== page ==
No other aircraft of WWII could fly as high, go as far, or fight as hard as the famed Mustang. Piloted by a record 281 Aces, this agile and ferocious dogfighter tallied more kills than any other Allied airplane. As the bombers of the Eighth Air Force fought their way deep into Hitler's Germany, it was the Mustang that cleared the skies of Luftwaffe fighters. The powerful Rolls-Royce Merlin engine gave the Mustang a speed of 445 mph. Re-styled with an aerodynamic bubble canopy for greater visibility, and outfitted with 6 fast-firing .50 caliber machine guns, the P-51 became the best fighter of the war.
Pictured here is a 1:32 scale replica of a USAAF North American P-51D Mustang fighter that was piloted by Robert Todd Moore. This aircraft, nicknamed "Stinger VII," was attached to the 45th Fighter Squadron, then deployed to Iwo Jima's South Field during June 1945. Features retractable landing gear, removable engine cowling, hinged doors, opening wing gun access doors, fully articulated control surfaces (air brakes, rudder, ailerons, and elevator) and pilot seated within the cockpit. Comes with a sturdy display stand. Sold Out!
Wingspan: 14 inches
Historical Account: "Stinger VII" - Top ace of the 7th Air Force, Robert 'Todd' Moore scored his first victory in a P-40N on January 26th, 1944, when flying with the 45th Fighter Squadron 15th Fighter Group on a long-range interception over Arno Atoll. He then had to wait until April 1945 to add to this tally, when he had returned to his initial posting of the 78th Fighter Squadron, which had now begun flying Long Range Empire Missions from Iwo Jima using P-51D fighters.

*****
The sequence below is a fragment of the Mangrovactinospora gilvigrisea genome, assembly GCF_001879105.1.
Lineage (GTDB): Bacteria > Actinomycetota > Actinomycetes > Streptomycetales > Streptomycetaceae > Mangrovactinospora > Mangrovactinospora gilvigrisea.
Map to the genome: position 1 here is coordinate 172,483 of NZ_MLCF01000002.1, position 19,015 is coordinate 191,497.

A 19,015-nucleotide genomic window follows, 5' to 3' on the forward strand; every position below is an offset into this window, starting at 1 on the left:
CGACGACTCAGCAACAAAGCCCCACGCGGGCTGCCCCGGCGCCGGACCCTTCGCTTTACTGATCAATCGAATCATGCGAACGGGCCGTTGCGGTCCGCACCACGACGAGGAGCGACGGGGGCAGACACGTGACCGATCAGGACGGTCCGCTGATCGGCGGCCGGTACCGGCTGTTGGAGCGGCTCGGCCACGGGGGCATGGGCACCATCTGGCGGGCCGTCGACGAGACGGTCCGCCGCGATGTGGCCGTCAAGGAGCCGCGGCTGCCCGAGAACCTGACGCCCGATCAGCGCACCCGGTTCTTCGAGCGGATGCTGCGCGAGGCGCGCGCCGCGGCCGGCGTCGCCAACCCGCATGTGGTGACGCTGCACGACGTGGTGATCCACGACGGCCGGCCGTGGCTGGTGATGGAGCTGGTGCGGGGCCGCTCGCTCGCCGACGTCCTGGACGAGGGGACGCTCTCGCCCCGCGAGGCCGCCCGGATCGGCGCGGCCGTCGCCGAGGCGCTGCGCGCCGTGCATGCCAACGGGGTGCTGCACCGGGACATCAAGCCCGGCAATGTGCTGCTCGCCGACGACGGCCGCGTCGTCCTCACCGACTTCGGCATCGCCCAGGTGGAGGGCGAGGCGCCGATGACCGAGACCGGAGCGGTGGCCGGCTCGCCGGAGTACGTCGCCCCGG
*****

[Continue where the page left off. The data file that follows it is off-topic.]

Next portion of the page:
Transferring to the 45th Fighter Squadron in May, he began piloting "Stinger VII" and in this aircraft he scored the final six of his twelve victories including an amazing three kills in one fifteen minute period on May 28th, 1945, while flying in a group of one hundred and one Mustangs protecting a fleet of four hundred B-29 bombers attacking Yokohama. His final victory came on July 29th, ten days after becoming the CO of the 45th. He remained commander of the unit until VJ Day, the day which also saw him fly his one hundred and fiftieth sortie in thirty seven months in the Pacific.